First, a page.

How the West Was Won: Making the Maker & Co. Western Shirt

The Western shirt has seemed ascendant these last few years, its rise commensurate with the drop-off in traditional office wear. And while we like a stiff denim pearl snap as much as the next horse wrangler, we warmed to the idea of a softer in-between, a Western shirt that looked the part but might be worn just as easily with side-tab trousers and Italian loafers as it would be with Levi’s and side-zip boots.

However, we wanted it to come from a maker who knows the score, and that’s where Hamilton Shirts comes in. Founded in 1883, Hamilton has passed through four generations of family ownership and is the oldest family-owned business in Houston. While its reputation today derives from custom and bespoke dress shirts, the maker is known to sew a mean Western shirt.

And for that, you can thank Lyle Lovett. Years ago, co-owner David Hamilton caught the Texas-born musician shopping at one of the company’s retail partners and made an introduction, which in time led to a collaboration.

“Over the years we developed a relationship, and fine-tuned his shirt style and fit,” Hamilton says. “Eventually, Lyle suggested that we make the shirts available to others. We were thrilled to do so, because authenticity and quality are so core to Hamilton, and we feel that Lyle is the ideal representative of that for a modern Western shirt.”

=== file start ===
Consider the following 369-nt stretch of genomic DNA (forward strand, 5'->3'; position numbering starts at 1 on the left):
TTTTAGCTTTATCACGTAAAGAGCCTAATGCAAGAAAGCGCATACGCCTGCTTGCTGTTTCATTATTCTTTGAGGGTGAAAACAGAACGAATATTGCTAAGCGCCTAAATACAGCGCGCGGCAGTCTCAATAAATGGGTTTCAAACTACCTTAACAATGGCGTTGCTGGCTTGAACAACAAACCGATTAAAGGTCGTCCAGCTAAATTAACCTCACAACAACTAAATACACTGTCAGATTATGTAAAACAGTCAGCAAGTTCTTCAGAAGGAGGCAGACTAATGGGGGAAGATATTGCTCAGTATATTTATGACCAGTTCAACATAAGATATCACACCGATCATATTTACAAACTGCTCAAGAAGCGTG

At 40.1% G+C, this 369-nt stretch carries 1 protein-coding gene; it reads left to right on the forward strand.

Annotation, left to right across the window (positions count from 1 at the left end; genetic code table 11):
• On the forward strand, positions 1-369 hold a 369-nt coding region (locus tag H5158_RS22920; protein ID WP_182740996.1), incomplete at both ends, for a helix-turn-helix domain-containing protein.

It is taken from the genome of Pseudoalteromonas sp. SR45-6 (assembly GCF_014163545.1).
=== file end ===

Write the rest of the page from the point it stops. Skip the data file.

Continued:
Although our Western shirt and those Hamilton created with Lovett share much of the same DNA, we worked with Hamilton to develop a style unique to Maker & Co. With the ability to tweak the design right down to the color of its stitches (believe us, we tried many samples,) we created something that bridges the divide between Downtown and Out West.

Cut and sewn from a cool-hued olive cotton, our Western shirt maintains key details like double patch-and-flap gusseted breast pockets and a Western yoke in the rear but keeps the front plain for a cleaner and more modern look while opting for traditional single-button barrel cuffs over triple. All in all, it’s a shirt that makes its Western provenance known when worn by itself with white denim and rolled-up sleeves but can look like any other fine dress shirt when slipped under a blazer.

You might even say that it stands at the frontier of contemporary style and American heritage, with a boot firmly planted in each camp. 

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